And of course, it can also be social; indoor cycling classes allow you to enjoy these benefits in a team atmosphere. "If you're riding with a friend with a different fitness level than you, [stationary cycling] lets you ride together, but at your own individual pace," Booth says.
7. Indoor Cycling Builds Endurance
Just like many other forms of cardio, indoor cycling helps keep your heart healthy while strengthening your endurance. "Stationary biking is excellent for cardiovascular fitness for all of the same reasons that outdoor cycling is, with the added benefit that there is no 'coasting' on a stationary bike. You have to work continuously," says Booth.
8. It's Fully Customizable
Unlike outdoor cycling, where you're at the mercy of your local terrain, you can change the intensity of an indoor cycling ride instantly by adjusting the resistance, says Booth. The key is to add the right amount of resistance.
If you have the tension knob on your bike on the lowest setting, it's going to be really easy to pedal — but that lower resistance won't challenge your body to grow stronger as much as it would if you set the tension knob higher.
How to Get Started With Indoor Cycling
Before you get riding inside, it helps to understand your gear options, from setting up your outdoor bike in the garage to splurging on a stationary bike. Choose the setup that makes the most sense for your available room, budget and workout needs.
Bike trainers are low cost and take up about the same amount of room as your bicycle does. There are two types. The first — a direct drive trainer — replaces the back wheel entirely and includes something called a "cassette" for shifting gears while you train. Direct drive trainers also provide resistance for strength training, mimicking tough hill climbs or headwinds. Brands like Tacx and Wahoo pair well with virtual cycling apps.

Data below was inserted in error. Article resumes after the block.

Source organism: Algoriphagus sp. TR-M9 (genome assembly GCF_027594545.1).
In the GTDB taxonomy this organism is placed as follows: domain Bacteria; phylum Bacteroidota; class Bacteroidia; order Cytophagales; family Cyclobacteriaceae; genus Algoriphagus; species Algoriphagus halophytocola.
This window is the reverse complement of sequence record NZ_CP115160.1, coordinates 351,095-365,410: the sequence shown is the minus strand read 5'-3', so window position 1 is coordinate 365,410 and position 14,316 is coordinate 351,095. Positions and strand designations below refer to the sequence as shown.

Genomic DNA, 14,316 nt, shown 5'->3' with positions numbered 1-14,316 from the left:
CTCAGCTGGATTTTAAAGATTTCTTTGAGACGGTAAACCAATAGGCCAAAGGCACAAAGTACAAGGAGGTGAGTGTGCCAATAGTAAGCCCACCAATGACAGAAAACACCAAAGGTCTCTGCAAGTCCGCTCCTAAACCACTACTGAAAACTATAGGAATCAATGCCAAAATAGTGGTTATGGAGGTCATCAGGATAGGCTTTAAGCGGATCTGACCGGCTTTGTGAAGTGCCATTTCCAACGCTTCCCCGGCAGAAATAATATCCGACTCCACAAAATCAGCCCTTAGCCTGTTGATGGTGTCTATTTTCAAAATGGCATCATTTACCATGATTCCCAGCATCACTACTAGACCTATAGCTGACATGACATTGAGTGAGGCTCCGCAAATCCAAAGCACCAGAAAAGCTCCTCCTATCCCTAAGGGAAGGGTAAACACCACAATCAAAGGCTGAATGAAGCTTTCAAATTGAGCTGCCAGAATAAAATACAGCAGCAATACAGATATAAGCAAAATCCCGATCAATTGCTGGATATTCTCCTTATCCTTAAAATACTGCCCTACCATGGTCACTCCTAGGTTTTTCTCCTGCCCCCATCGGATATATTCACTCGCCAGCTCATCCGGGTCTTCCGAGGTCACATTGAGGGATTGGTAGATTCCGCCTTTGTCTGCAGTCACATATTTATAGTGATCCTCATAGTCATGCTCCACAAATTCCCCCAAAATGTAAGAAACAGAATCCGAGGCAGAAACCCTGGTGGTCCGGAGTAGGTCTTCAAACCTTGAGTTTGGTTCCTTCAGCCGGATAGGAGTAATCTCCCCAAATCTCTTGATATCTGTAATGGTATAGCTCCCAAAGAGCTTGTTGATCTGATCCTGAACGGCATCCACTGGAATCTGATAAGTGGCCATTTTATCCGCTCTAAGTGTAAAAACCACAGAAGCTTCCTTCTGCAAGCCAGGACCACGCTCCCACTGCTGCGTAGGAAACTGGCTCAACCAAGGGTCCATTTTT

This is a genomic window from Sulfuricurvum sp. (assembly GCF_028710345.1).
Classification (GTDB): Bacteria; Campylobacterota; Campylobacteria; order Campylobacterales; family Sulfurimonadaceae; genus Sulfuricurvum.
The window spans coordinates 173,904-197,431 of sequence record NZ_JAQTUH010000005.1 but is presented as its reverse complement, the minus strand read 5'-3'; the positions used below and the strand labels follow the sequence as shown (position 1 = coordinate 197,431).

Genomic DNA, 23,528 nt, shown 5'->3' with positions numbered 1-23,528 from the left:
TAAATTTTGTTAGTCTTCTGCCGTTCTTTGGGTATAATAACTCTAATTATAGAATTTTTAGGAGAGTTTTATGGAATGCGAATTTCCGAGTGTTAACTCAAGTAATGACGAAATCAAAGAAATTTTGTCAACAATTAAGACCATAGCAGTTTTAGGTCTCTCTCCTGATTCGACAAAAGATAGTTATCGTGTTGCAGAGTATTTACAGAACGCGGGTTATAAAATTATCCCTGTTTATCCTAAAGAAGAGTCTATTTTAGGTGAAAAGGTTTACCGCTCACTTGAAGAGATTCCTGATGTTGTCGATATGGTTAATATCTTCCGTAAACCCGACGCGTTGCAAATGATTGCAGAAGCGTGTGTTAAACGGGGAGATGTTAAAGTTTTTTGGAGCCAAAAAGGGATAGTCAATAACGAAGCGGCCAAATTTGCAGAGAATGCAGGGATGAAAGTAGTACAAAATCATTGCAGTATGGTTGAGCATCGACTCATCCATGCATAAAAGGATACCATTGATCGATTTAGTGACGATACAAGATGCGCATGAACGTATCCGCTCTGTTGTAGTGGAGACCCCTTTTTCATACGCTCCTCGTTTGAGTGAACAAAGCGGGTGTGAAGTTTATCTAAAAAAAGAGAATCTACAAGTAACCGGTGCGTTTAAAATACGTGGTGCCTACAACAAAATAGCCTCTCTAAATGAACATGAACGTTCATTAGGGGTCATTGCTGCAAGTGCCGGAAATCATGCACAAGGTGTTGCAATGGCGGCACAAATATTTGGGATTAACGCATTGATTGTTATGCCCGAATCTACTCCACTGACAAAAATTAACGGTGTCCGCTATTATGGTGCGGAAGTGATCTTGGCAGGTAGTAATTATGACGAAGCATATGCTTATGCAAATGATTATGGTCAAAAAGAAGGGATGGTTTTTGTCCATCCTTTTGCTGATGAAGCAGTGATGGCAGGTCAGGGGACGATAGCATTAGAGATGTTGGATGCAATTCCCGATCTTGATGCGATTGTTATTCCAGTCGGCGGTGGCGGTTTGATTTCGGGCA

The second type — a friction trainer — uses fluid or magnetic resistance to make it more difficult to pedal, which gives you a better workout. Friction trainers are also more compact than direct drive trainers, and this budget-friendly option from Blackburn folds up easily in the back of your car. The most important thing if you're going to go the indoor trainer route? Safety, safety, safety.
"Make sure your bicycle is properly secured," says Parker Ramspott, an expert bike mechanic and owner of Laughing Dog Bicycles in Amherst, Massachusetts. "I've seen way too many broken bikes from unsecured trainers."
Indoor cycling machines have evolved considerably from the one languishing in your parents' garage. Today's best indoor bikes mimic real riding conditions with elevation and resistance. Some also let you input routes, races and cycling challenges from around the world.
Most options can also be connected to cycling apps, which allow you to keep track of your training and compete against others online. Interactive options from brands like Peloton, FlyWheel and Nordic Track, are a great place to start.
Consider trying out different brands or styles — like a recumbent bike or an upright — at your local gym before investing.
- BioPsychoSocial Medicine: "A clinical study of the efficacy of a single session of individual exercise for depressive patients, assessed by the change in saliva free cortisol level"
- Journal of Rheumatology: "Improved Function and Reduced Pain after Swimming and Cycling Training in Patients with Osteoarthritis"
- Journal of Preventive Medicine and Public Health: "Exercise and Physical Activity in Mental Disorders: Clinical and Experimental Evidence"